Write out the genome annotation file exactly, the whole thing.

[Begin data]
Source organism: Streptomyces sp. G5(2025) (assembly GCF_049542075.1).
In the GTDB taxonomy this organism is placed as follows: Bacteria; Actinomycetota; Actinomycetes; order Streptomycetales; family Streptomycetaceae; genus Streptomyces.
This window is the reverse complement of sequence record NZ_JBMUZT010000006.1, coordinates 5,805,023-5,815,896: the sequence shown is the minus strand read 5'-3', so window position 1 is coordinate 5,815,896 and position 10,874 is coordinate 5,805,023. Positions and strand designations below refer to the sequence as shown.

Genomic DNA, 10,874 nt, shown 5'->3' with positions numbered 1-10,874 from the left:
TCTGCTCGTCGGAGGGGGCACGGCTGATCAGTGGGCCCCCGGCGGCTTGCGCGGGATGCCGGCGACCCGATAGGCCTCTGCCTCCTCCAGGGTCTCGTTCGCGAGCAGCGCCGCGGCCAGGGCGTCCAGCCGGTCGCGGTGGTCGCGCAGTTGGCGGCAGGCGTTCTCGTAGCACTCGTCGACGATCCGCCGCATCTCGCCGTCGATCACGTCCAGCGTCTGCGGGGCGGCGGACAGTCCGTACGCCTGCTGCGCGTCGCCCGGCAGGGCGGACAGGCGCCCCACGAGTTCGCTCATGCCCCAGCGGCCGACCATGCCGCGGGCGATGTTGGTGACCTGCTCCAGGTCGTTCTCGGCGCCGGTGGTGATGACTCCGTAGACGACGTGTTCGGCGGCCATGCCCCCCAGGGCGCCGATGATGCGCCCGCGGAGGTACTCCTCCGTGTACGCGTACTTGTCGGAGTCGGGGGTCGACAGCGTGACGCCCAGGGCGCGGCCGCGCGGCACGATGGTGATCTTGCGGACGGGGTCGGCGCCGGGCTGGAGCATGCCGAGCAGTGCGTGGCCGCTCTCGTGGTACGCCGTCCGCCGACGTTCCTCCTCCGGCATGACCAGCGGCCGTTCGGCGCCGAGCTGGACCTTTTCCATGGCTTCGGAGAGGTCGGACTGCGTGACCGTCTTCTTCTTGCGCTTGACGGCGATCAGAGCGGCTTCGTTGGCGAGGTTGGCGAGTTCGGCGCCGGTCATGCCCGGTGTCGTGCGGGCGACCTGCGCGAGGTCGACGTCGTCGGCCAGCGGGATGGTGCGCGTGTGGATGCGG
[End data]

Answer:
Source organism: Streptomyces sp. G5(2025) (assembly GCF_049542075.1).
In the GTDB taxonomy this organism is placed as follows: Bacteria; Actinomycetota; Actinomycetes; order Streptomycetales; family Streptomycetaceae; genus Streptomyces.
This window is the reverse complement of sequence record NZ_JBMUZT010000006.1, coordinates 5,805,023-5,815,896: the sequence shown is the minus strand read 5'-3', so window position 1 is coordinate 5,815,896 and position 10,874 is coordinate 5,805,023. Positions and strand designations below refer to the sequence as shown.

Genomic DNA, 10,874 nt, shown 5'->3' with positions numbered 1-10,874 from the left:
TCTGCTCGTCGGAGGGGGCACGGCTGATCAGTGGGCCCCCGGCGGCTTGCGCGGGATGCCGGCGACCCGATAGGCCTCTGCCTCCTCCAGGGTCTCGTTCGCGAGCAGCGCCGCGGCCAGGGCGTCCAGCCGGTCGCGGTGGTCGCGCAGTTGGCGGCAGGCGTTCTCGTAGCACTCGTCGACGATCCGCCGCATCTCGCCGTCGATCACGTCCAGCGTCTGCGGGGCGGCGGACAGTCCGTACGCCTGCTGCGCGTCGCCCGGCAGGGCGGACAGGCGCCCCACGAGTTCGCTCATGCCCCAGCGGCCGACCATGCCGCGGGCGATGTTGGTGACCTGCTCCAGGTCGTTCTCGGCGCCGGTGGTGATGACTCCGTAGACGACGTGTTCGGCGGCCATGCCCCCCAGGGCGCCGATGATGCGCCCGCGGAGGTACTCCTCCGTGTACGCGTACTTGTCGGAGTCGGGGGTCGACAGCGTGACGCCCAGGGCGCGGCCGCGCGGCACGATGGTGATCTTGCGGACGGGGTCGGCGCCGGGCTGGAGCATGCCGAGCAGTGCGTGGCCGCTCTCGTGGTACGCCGTCCGCCGACGTTCCTCCTCCGGCATGACCAGCGGCCGTTCGGCGCCGAGCTGGACCTTTTCCATGGCTTCGGAGAGGTCGGACTGCGTGACCGTCTTCTTCTTGCGCTTGACGGCGATCAGAGCGGCTTCGTTGGCGAGGTTGGCGAGTTCGGCGCCGGTCATGCCCGGTGTCGTGCGGGCGACCTGCGCGAGGTCGACGTCGTCGGCCAGCGGGATGGTGCGCGTGTGGATGCGG